If you’re of Asian descent, you have genetic influences from a range of countries including China, Japan and the Far East as well as India, Southeast Asia and the Pacific Islands. Asian skin tones range from very light, pale skin to light or dark brown skin. While the different countries’ climate and characteristics may affect your skin health, there are some skin conditions that are common to all men and women of Asian descent.
“My goal is to provide personalized, comprehensive medical and surgical dermatology for people of all ages and ethnicities here in our new Central Texas home.”
- Weilan Johnson, MD, Dermatology Associates of Central Texas
Because Asian countries are generally warm in climate, Asian skin naturally produces more oil. This, in turn, leaves individuals of Asian descent more vulnerable than Caucasians to acne outbreaks. In most cases, acne outbreaks for Asians will be in the form of keloids, or hardened bumps and reddening. Unfortunately, these types of acne growths are more likely to lead to permanent scarring if they are not treated quickly and thoroughly.
Asian skin has an increased amount of melanin, and the cells that make melanin tend to be more sensitive to any type of inflammation or injury. Because Asian skin becomes more inflamed with deeper acne pustules and papules, patients are often left with post-inflammatory hyperpigmentation (PIH), small dark spots or large patches that remain on the skin after a skin injury (such as a burn, cut, scratch or bruise) or inflammation. Virtually any type of rash, as well as acne can result in this disorder.
Medications to clear acne can be recommended, many of which are over-the-counter products. These products can help reduce the incidence of PIH. Another product that is very effective and often overlooked in protecting Asian skin from uneven skin tone is sunscreen.
Sun protection is important for all skin types and helps prevent signs of aging, including preserving skin tone and helping minimize pigmentation problems from acne. Minimizing intense sun exposure, wearing sun-protective clothing and wide-brimmed hats, along with applying a broad-spectrum sunscreen with an SPF 30 or 50 is recommended.
Exfoliation can be helpful too, in removing the surface skin cells and improving both acne and hyperpigmentation. Once acne is under control, the second goal is to address the resulting pigmentation problems. Chemical peels and cosmeceuticals can be helpful. However, these are procedures that should be performed only by a board-certified dermatologist.
Hyperpigmentation and Hypopigmentation
Wrinkling is the primary visual side effect that shows up on the skin of men and women. Because Asians have much higher natural hydration levels than Caucasians or Africans, rather than wrinkling, the primary age-related skin condition you may face is dark spots. Spots of hyperpigmentations, freckles and general unevenness of skin tone can be quite prominent against the usually warm, smooth Asian skin, making these skin abnormalities stand out more than they would in other individuals.
Melanin is the pigment or chemical that contributes to your natural skin color. Skin disorders that involve too much melanin (hyperpigmentation) darken the skin, while those involving too little melanin (hypopigmentation) lighten the skin.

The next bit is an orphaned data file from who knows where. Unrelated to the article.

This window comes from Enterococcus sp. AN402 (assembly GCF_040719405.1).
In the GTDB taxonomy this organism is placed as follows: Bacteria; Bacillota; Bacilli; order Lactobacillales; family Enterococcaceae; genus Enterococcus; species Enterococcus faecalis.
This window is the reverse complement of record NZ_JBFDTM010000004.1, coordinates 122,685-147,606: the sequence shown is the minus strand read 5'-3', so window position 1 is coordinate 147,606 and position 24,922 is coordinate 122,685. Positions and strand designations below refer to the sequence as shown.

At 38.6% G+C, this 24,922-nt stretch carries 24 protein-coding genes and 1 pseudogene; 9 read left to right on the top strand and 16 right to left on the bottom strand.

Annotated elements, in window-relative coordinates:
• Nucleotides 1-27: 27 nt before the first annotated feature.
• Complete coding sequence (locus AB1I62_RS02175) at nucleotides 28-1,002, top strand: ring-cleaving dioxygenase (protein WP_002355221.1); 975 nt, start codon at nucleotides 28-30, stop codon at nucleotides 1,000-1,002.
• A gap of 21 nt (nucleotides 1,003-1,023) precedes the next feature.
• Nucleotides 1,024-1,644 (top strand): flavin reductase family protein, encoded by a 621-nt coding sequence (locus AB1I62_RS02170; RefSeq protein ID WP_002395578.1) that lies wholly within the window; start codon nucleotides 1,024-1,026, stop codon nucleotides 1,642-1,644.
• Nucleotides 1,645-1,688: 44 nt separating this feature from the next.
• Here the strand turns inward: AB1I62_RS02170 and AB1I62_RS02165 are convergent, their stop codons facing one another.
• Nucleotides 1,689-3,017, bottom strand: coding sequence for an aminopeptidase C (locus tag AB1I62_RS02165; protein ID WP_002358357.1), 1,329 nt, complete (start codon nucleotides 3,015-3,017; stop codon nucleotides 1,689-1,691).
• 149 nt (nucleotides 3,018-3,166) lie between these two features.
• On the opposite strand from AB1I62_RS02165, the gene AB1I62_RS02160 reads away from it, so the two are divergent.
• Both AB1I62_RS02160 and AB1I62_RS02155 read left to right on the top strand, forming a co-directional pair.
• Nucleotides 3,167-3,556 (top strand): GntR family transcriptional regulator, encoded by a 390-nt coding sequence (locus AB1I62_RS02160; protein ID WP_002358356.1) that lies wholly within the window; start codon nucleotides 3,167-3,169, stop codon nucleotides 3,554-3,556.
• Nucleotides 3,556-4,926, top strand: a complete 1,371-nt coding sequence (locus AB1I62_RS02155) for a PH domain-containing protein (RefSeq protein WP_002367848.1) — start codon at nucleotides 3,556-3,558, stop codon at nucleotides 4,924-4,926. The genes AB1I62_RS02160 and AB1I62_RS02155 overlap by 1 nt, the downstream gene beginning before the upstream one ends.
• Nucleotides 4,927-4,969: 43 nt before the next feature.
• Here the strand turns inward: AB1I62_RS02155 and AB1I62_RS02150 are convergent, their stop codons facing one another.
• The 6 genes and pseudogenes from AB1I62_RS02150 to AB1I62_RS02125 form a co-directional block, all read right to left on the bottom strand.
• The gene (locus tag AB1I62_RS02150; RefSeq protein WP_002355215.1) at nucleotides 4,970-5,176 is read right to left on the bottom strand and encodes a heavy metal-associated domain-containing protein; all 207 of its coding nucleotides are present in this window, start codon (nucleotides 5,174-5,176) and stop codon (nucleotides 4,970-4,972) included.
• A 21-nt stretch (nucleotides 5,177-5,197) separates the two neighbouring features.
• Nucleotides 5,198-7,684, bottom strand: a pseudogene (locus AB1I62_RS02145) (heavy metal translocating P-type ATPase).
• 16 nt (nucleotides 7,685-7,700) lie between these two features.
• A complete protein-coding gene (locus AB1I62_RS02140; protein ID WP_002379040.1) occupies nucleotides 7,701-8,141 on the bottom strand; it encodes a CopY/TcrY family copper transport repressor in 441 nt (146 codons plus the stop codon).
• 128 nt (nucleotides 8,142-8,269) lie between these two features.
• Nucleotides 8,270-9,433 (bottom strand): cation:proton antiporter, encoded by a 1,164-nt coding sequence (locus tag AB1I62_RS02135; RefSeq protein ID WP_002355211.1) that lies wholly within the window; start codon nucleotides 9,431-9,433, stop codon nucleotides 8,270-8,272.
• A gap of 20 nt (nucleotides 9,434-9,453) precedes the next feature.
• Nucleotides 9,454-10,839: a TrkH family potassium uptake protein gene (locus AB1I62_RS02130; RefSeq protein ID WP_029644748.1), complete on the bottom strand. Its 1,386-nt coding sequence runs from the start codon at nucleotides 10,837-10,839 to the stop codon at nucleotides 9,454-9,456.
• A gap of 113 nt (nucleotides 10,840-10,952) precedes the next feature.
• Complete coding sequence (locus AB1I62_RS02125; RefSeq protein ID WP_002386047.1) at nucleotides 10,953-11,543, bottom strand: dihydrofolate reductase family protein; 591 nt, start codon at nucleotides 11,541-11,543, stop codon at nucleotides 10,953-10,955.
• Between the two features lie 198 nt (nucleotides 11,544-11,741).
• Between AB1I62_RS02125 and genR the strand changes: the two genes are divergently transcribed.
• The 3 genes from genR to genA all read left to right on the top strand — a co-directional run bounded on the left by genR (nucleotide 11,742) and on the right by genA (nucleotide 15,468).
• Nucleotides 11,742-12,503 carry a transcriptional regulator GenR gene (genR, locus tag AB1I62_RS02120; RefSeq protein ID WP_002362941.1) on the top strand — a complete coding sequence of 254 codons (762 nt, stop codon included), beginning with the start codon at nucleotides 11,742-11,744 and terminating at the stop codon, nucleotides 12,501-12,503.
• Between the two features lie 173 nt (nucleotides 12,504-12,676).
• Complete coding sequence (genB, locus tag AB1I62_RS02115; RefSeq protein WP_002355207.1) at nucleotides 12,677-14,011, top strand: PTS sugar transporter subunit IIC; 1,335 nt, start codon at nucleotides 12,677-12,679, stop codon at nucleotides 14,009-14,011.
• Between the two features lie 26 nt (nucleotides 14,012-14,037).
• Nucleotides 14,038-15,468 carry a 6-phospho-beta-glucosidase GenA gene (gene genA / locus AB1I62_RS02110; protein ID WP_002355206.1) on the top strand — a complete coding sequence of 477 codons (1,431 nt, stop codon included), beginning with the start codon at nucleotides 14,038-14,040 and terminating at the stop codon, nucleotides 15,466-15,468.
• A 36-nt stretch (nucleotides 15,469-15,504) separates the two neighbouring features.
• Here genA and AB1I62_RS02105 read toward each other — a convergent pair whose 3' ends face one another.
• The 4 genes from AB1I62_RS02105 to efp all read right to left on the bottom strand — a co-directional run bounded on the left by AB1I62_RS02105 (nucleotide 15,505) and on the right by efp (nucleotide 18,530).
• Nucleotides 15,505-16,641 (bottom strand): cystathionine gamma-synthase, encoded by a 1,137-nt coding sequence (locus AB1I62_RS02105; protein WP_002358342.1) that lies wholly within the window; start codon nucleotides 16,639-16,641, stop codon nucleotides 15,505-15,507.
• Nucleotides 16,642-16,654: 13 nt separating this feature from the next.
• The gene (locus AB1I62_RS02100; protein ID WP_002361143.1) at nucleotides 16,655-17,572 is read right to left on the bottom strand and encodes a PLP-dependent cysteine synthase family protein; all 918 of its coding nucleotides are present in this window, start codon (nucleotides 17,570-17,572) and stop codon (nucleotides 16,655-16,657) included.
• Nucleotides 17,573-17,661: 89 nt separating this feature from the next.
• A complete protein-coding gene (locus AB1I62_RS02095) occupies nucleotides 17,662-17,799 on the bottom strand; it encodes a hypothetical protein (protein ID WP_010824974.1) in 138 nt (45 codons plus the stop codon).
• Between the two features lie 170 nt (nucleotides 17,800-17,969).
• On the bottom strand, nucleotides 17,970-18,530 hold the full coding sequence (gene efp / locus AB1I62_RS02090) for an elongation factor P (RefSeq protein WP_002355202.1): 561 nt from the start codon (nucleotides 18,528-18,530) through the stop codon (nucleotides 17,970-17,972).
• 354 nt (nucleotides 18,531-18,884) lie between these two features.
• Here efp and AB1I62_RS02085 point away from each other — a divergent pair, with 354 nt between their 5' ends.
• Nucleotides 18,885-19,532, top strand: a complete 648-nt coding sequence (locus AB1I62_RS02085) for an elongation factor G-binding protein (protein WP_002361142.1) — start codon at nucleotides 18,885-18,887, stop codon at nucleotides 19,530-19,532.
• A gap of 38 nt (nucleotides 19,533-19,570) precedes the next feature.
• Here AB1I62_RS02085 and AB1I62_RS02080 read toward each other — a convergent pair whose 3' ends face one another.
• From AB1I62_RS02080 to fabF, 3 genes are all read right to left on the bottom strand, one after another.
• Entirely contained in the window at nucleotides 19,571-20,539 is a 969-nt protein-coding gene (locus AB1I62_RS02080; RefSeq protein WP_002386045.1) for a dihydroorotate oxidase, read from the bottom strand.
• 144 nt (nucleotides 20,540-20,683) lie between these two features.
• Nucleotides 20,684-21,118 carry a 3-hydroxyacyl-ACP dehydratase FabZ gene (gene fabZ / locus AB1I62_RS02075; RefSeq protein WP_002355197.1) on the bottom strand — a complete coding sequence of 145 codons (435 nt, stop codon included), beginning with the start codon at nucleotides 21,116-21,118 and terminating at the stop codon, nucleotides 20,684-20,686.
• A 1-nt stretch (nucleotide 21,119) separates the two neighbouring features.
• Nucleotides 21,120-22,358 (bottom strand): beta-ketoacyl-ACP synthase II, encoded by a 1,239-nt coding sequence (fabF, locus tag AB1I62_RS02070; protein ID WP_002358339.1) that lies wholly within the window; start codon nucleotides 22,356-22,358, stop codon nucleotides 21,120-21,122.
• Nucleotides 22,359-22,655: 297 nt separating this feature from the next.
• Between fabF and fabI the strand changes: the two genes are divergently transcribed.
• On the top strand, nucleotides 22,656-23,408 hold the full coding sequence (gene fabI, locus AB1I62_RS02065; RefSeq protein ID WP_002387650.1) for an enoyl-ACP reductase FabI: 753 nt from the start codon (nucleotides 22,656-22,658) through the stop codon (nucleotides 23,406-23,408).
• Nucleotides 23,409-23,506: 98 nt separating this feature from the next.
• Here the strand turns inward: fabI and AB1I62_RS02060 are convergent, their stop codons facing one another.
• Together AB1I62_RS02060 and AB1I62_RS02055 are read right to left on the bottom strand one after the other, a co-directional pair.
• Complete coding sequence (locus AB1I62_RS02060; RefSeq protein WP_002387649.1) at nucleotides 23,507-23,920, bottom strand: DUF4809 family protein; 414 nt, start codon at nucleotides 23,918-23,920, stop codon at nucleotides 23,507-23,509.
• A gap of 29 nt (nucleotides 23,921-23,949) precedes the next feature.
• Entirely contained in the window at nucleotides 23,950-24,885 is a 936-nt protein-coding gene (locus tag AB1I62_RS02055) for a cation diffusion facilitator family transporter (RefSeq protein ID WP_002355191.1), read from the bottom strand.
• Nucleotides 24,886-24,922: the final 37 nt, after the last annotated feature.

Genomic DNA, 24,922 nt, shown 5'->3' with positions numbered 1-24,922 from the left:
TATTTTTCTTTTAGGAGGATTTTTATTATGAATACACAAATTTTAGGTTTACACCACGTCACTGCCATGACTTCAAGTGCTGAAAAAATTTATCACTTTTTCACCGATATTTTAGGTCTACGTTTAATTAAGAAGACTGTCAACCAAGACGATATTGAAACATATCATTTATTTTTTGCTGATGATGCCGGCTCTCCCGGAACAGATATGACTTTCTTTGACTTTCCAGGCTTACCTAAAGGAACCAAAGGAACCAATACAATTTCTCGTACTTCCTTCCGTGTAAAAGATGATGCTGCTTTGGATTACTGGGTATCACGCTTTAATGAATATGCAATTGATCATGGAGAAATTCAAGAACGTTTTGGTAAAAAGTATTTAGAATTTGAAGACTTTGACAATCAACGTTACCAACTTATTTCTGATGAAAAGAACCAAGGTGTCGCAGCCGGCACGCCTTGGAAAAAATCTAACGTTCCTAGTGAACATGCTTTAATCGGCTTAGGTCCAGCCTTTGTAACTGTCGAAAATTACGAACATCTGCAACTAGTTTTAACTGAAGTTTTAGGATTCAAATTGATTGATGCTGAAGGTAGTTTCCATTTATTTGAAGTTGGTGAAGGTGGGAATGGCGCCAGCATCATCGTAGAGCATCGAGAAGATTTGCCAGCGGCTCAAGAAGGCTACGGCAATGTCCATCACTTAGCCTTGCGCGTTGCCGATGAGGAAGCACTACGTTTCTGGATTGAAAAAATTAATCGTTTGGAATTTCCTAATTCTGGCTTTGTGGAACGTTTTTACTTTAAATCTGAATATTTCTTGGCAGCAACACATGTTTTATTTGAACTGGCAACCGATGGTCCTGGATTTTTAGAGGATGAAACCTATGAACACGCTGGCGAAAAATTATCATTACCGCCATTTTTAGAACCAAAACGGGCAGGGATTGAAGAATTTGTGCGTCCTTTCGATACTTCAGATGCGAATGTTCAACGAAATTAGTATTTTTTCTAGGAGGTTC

Common skin disorders that affect many South Asians and involve too much pigment include melasma and postinflammatory pigmentation.
Melasma involves tan or brown patches primarily over the face. This condition can be seen in pregnancy, but it is also common in South Asians and other demographics with darker skin. Sun exposure and skin irritation can worsen melasma, which usually appears mostly on the face.
Postinflammatory hyperpigmentation (PIH) results in small dark spots or large patches that remain on the skin after a skin injury (such as a burn, cut, scratch or bruise) or inflammation. Virtually any type of rash or even acne can result in this disorder. Unlike melasma, PIH tends to heal more quickly and can occur anywhere on the body, while melasma usually appears on the face. Keep in mind that inflammation and injury to the skin can cause hypopigmentation as well.
Common Hypopigmented Skin Disorders
Vitiligo is equally common in all races, but is more prominent in South Asians due to the contrast of light patches on darker skin. Vitiligo is a condition in which your immune system attacks your skin pigment cells, resulting in smooth, white patches that can occur on the skin and mucous membranes, such as the lips or genitals. Although vitiligo may exist alone, it can also be associated with other medical conditions that involve your immune system such as diabetes, thyroid disease, Addison's disease (disease of the adrenal gland) and pernicious anemia (vitamin B12 deficiency).
Apart from vitiligo, there are skin conditions, such as tinea versicolor and pityriasis alba which can result in hypopigmentation. Inflammation or injury to the skin can cause either hypopigmentation or hyperpigmentation.
The first step is to confirm a diagnosis of a skin disorder to first eliminate the underlying cause of the pigmentation (acne, eczema, etc.) before treating the excess pigmentation. Vitiligo can be difficult to cure, but the symptoms can be managed with treatment from your board-certified dermatologist.
Improving Skin Health
For optimum skin health, it’s recommended to make a conscious choice to eat healthy, fresh vegetables, fish and fruits, avoiding fast foods and snacks. Taking a holistic approach to beauty and healthy skin, Asian Americans represent the kind of beauty and good health that starts from the inside out.
However, if you find yourself with a worrisome skin condition or one that does not improve, don’t delay in seeing a board-certified dermatologist. Make an appointment right away. They are experts who fully understand the best treatments and procedures for all skin care types and conditions.